Helen Maybanks

Michael Frayn’s 1982 comic farce has opened at London’s Garrick Theatre, directed by Jeremy Herrin.

For those unfamiliar, Noises Off is pretty much the original play that goes wrong. It concerns a small acting troupe putting together a production of a comedy called Nothing On, which is about to open in Weston-super-Mare before embarking on a regional theatre tour. During the first act we witness their technical rehearsal ahead of opening night, while the second act allows us to watch their performance from backstage, with all sorts of theatrical shenanigans happening behind the scenes, then eventually from the front of house.

At times it all gets a bit meta – we are watching actors playing actors, who are putting on a show within a show. Thankfully a talented, big name cast has been brought together for this production. In particular we enjoyed Meera Syal as Dotty, who plays the well-meaning house keeper Mrs Clackett who has many of the most humorous lines. We also enjoyed Sarah Hadland who entertained both in character as wealthy tax exile Flavia and backstage as Belinda.

It’s an intricate production with many moving parts – the jokes wouldn’t work without some carefully choreographed moments or precision timing and it’s a credit to the actors that they never miss a beat. At times the pace is relentless and it does get a little bit chaotic, but at least this ensures it never loses momentum – the two hour run time absolutely flies by. We did however feel it was a little light on big laughs – it’s amusing throughout, but there’s no real standout moment. While the stage may have literally been collapsing, there were no lines that figuratively brought the house down.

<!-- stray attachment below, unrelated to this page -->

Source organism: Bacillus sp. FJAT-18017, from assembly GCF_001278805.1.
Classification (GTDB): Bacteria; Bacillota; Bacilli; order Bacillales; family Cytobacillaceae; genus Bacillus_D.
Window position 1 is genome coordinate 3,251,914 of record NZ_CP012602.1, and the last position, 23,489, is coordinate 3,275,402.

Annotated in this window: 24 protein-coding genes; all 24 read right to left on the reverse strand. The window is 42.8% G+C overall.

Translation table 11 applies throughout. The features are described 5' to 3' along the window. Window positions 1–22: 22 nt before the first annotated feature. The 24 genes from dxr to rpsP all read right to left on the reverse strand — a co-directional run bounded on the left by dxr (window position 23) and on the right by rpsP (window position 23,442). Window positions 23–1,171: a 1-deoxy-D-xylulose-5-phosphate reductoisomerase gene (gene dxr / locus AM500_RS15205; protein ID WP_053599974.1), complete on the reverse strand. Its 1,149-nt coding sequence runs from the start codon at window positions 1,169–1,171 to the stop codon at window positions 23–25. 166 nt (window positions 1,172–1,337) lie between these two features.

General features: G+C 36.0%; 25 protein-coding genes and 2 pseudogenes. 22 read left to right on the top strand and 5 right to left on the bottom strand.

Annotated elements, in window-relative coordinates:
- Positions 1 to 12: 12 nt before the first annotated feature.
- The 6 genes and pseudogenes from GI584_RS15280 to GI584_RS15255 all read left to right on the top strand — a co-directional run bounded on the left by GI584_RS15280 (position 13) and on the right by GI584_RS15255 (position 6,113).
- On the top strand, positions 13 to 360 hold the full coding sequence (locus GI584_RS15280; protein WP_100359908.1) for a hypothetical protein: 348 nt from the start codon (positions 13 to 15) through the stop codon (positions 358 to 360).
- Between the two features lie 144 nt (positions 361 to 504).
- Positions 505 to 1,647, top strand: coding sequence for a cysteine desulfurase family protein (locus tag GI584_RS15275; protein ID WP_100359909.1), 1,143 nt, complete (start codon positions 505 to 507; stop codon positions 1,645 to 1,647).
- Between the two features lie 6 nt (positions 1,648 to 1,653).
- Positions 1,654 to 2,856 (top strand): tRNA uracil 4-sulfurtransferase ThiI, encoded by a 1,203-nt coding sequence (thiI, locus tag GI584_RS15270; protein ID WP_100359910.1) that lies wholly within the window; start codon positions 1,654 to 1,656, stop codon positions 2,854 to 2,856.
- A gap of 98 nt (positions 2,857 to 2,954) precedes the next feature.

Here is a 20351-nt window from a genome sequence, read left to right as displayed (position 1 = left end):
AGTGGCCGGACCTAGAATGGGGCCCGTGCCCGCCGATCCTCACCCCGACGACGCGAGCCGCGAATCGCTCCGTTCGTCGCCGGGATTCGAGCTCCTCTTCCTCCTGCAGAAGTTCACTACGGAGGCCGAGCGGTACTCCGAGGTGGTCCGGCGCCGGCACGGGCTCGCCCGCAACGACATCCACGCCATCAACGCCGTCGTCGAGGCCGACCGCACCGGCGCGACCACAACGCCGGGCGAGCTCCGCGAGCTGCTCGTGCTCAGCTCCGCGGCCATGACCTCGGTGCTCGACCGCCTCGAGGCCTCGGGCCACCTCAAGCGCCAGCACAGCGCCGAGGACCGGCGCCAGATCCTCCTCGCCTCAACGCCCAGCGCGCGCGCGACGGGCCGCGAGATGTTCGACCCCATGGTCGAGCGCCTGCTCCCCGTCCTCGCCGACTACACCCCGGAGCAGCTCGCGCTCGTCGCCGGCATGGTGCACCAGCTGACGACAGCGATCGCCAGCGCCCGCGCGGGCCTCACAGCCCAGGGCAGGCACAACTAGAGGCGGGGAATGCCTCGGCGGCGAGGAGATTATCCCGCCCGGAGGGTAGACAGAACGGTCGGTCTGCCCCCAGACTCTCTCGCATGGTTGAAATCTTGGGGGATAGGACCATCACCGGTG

Noises Off delivers what we expect it to. It’s hardly a thought-provoking show, but it doesn’t need to be – sometimes it’s nice just to switch off for a couple of hours and enjoy some silly jokes. It is also incredibly refreshing to see a piece of theatre which is entirely politics-free. The actors deliver some spot-on performances throughout and, while it would have benefited from a handful more laugh-out-loud moments, it still provides a lighthearted evening of entertainment at the theatre.

GAY TIMES gives Noises Off ★★★☆☆

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